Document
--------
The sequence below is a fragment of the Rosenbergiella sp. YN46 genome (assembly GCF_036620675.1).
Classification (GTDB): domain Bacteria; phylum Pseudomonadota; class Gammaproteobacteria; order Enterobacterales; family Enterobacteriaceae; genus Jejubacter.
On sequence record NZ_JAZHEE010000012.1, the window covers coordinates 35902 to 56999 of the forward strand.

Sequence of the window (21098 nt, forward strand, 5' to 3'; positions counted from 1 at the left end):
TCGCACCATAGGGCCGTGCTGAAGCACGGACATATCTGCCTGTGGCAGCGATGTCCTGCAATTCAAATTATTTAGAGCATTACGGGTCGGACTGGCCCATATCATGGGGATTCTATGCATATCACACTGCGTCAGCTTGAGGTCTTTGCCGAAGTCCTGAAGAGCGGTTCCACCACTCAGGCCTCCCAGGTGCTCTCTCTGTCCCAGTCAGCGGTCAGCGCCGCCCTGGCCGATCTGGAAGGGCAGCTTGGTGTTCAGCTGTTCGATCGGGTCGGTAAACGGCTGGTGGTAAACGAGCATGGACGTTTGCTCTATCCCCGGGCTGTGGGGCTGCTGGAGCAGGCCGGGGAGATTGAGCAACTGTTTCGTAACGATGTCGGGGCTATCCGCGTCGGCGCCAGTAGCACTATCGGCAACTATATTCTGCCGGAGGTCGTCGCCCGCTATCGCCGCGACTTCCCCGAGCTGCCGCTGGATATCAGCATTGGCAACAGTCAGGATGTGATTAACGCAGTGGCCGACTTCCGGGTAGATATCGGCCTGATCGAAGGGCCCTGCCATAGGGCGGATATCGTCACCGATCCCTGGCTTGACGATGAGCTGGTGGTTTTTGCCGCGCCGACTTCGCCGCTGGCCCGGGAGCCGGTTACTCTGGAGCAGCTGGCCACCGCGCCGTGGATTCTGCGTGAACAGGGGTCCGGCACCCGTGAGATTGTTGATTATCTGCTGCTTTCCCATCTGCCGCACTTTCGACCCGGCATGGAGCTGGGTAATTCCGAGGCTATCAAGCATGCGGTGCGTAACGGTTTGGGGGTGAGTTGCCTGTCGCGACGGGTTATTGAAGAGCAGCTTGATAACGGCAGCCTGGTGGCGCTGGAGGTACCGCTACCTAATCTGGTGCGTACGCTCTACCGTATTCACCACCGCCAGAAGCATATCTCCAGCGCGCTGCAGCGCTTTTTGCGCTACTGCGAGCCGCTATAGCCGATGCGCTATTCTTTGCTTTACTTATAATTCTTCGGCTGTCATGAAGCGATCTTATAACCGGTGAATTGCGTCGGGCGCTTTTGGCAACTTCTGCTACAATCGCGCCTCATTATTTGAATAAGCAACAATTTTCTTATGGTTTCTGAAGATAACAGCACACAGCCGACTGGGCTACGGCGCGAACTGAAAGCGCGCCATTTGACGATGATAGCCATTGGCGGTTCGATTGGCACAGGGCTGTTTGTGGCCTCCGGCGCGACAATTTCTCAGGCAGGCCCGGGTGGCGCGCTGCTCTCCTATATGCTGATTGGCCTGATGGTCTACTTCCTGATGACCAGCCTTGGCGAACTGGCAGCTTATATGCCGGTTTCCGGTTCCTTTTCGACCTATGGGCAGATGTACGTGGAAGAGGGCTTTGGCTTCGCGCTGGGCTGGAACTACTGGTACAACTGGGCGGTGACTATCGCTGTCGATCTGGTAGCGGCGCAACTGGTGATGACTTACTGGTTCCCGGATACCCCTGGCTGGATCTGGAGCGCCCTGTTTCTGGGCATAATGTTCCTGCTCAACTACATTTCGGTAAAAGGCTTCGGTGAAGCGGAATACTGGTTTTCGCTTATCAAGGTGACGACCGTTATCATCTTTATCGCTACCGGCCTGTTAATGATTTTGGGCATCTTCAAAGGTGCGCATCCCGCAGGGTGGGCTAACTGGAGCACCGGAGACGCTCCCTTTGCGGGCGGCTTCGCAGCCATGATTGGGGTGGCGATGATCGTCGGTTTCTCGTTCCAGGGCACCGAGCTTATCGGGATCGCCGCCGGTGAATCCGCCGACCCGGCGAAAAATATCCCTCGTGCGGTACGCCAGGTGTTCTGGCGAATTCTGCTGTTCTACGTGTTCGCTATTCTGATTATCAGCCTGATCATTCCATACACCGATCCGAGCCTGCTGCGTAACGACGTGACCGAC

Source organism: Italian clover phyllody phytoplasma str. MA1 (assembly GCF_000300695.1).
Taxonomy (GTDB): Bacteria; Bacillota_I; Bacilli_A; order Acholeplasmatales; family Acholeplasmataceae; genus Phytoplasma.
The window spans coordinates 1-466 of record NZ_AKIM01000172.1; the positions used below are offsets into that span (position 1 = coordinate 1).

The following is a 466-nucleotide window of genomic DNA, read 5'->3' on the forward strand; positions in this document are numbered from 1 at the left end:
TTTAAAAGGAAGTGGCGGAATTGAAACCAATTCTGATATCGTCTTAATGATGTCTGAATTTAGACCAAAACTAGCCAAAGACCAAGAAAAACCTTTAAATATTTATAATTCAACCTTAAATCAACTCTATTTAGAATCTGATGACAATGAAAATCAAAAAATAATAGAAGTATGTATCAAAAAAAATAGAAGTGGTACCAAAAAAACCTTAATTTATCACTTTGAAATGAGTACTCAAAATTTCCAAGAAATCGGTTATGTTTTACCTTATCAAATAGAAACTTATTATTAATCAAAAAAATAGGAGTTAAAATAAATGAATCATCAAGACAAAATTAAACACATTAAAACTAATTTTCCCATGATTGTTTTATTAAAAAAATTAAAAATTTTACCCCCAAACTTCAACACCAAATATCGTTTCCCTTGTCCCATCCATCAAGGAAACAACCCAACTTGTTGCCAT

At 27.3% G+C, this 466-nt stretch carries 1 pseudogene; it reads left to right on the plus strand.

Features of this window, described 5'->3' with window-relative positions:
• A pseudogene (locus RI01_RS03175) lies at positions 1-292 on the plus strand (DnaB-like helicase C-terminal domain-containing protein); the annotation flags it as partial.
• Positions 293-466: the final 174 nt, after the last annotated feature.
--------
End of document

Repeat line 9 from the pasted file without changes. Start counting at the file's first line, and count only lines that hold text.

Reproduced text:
The following is a 466-nucleotide window of genomic DNA, read 5'->3' on the forward strand; positions in this document are numbered from 1 at the left end: